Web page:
Rep. John Lewis (D-Ga.) was arrested for the 45th time on Oct. 8 during a massive rally and march protesting government inaction on comprehensive immigration reform in Washington, D.C.

A venerated figurehead of the Civil Rights Movement, Lewis has seen the inside of a jail many times as he fought for equal rights and justice for Blacks in America. And the reported 11 million undocumented immigrants in the United States also deserve a voice, he said.

“If you see something that is not right, then you have to speak up and speak out and find a way to get in the way,” the Georgia congressman tweeted on Oct. 9 as the caption of a photo depicting him being arrested by Capitol Hill police.

Lewis was among more than 200 lawmakers, civil rights and faith leaders and immigrants—including four Congressional Black Caucus members—who were arrested for deliberate acts of civil disobedience after they sat down in the street in front of the U.S. Capitol , where they gathered to demand that House Republican leaders pass common-sense immigration legislation with a path to citizenship this year.

The protest march occurred after the Rally for Immigrant Dignity and Respect, organized by the Service Employees International Union (SEIU), which was attended by thousands of supporters.

Jaime Contreras, SEIU vice president and SEIU Maryland-D.C. State Council president, was among those arrested.

“Today I saw and heard the hope, the frustrations, the determination of the American people – as we have been seeing and hearing for years – who want the immigrant community to walk the road to citizenship and participate fully in our democracy,” said Contreras, an immigrant who fled a bloody civil war in El Salvador at age 13, at the rally, according to an SEIU account. “The American Dream has been a reality for me, and I stand unequivocally in solidarity with them.”

Also among the arrestees were Lewis’ colleagues U.S. Reps. Charles Rangel (D-N.Y.), Luis Gutierrez (D-Ill.), Raul Grijalva (D-Ariz.), Jan Schakowsky (D-Ill.), Joseph Crowley (D-N.Y.), Keith Ellison (D-Minn.) and Al Green (D-Texas).

“Proudly standing up for immigration reform. This is what democracy looks like,” Rangel posted on his Twitter account along with videos and photos of the march and arrests. He added, “My colleagues and I are not afraid to get arrested for what we believe is important to move America forward.”

After the arrestees were taken to jail, they were released after paying a fine.
“A misdemeanor charge is a penalty that I am willing to accept to raise awareness on the issue of immigration reform,” Congressman Al Green said in a statement.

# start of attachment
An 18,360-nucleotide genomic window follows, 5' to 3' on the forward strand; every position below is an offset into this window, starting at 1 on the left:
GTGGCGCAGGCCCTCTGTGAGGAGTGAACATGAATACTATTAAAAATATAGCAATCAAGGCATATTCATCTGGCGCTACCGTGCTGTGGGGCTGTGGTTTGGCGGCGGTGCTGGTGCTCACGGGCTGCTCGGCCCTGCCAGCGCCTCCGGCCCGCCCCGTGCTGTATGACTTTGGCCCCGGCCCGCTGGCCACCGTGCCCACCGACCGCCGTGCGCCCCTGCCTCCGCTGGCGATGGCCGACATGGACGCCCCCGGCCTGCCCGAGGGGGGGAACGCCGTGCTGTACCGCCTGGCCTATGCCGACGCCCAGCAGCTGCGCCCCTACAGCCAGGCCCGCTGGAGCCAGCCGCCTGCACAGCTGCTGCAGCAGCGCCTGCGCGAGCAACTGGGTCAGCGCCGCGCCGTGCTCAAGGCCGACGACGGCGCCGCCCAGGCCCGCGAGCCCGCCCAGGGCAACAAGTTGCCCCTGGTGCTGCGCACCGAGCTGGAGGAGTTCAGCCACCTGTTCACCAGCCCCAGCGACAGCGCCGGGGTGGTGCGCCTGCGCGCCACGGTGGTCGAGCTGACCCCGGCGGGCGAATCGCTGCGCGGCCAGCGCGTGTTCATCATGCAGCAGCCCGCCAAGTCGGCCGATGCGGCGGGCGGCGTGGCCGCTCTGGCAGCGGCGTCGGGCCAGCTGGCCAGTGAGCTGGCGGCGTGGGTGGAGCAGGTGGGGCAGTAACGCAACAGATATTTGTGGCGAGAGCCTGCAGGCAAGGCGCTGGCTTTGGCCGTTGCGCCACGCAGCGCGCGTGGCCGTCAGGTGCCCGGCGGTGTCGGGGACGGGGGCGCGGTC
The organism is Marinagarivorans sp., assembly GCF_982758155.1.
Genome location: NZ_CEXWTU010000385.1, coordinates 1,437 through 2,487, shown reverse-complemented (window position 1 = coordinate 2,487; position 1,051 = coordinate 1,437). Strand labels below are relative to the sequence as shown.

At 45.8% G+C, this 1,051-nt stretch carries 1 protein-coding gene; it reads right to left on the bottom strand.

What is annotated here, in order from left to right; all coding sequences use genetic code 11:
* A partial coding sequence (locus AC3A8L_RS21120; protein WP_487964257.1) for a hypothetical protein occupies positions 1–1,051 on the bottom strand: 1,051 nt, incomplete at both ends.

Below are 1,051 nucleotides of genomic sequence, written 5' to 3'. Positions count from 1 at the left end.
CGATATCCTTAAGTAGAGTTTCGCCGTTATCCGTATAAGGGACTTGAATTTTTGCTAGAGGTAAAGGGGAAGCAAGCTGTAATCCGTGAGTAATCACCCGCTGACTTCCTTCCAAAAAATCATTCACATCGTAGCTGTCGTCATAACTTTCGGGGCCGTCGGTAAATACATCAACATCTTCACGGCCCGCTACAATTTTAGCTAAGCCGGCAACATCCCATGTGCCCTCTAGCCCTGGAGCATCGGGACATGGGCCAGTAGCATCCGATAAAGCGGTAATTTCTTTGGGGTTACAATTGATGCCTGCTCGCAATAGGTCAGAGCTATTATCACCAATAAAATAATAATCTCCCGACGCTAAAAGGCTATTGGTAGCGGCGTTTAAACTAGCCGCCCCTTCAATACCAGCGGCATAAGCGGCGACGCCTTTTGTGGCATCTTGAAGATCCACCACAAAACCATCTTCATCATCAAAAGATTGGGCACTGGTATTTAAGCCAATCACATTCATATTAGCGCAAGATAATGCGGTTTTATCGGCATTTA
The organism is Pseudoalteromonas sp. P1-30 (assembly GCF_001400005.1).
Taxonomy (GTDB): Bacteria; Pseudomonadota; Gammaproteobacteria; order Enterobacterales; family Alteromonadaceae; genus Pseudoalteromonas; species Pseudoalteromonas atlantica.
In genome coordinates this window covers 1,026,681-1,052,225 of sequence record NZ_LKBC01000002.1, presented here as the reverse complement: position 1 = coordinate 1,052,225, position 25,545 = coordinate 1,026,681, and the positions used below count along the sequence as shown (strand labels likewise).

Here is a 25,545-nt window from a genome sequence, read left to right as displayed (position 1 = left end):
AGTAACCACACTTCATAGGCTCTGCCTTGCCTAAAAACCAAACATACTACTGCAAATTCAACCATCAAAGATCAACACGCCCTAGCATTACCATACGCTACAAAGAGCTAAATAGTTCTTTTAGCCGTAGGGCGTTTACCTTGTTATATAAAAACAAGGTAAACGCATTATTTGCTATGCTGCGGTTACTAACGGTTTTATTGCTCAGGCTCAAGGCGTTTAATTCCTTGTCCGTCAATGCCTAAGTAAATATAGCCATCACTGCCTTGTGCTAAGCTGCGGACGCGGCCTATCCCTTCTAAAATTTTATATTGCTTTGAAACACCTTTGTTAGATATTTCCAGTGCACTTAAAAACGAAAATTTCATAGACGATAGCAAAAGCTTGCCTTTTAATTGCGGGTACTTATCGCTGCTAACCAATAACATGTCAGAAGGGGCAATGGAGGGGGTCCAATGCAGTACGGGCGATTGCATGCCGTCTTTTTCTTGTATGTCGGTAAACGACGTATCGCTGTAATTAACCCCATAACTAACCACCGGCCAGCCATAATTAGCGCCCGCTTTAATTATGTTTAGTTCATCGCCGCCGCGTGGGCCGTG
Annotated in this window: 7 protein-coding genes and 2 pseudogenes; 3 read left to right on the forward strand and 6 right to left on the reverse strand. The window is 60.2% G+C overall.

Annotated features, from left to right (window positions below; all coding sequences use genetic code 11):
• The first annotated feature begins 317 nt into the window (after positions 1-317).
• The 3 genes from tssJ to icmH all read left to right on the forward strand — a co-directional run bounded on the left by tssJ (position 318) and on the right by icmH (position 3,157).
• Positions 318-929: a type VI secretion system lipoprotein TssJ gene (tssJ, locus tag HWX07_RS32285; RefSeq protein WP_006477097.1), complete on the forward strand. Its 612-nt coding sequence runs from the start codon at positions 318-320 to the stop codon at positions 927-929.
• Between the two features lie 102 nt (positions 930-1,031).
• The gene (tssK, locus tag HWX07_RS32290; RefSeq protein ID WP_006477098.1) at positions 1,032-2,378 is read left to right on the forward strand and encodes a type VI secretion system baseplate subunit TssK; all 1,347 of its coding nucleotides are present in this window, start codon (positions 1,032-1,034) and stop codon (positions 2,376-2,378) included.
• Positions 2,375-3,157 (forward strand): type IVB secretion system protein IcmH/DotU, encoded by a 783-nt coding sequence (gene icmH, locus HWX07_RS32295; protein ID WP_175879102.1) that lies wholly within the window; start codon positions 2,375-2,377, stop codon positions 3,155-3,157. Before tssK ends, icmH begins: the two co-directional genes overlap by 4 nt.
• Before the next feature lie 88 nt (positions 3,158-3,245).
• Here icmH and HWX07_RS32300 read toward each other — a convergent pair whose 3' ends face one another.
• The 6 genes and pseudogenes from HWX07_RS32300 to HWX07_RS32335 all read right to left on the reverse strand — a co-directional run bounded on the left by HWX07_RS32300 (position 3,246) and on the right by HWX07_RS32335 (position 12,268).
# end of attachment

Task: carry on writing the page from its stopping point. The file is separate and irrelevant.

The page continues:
Efforts to retool the nation’s immigration system gained momentum coming out of the 2012 presidential election. President Obama, attempting to keep his campaign promises, made immigration reform a top priority and even released a reform plan. Republicans, too, acknowledging the blunders they made with Hispanic voters, seemed more amenable to advancing an immigration reform agenda.

But that agenda has since gone dormant and has been pushed to the back-burner by the government shutdown and looming budget and debt ceiling battles.

A plan developed by the House’s bipartisan “gang of seven” is largely dead, according to media reports, due to a lack of support from GOP leaders and continuing uncertainties concerning border security and whether the 11 million illegal immigrants should be given a special pathway to citizenship.

And, a comprehensive immigration reform bill introduced by House Democrats on Oct. 2, the {Border Security, Economic Opportunity, and Immigration Modernization Act} (H.R. 15), is unlikely to receive support from House Republicans.

March organizers and activists say they hope the large-scale protest and other advocacy efforts will push lawmakers to take up the much-needed reform.

“We must have comprehensive immigration reform, such that our national security is strengthened, as well as worker and wage protections improved for citizens and immigrants alike,” Green said in his statement. “…The vitality, as well as the integrity of immigrant families, is not just important to immigrant communities, but important to the success and prosperity of our nation.”

Zenitha Prince

Special to the AFRO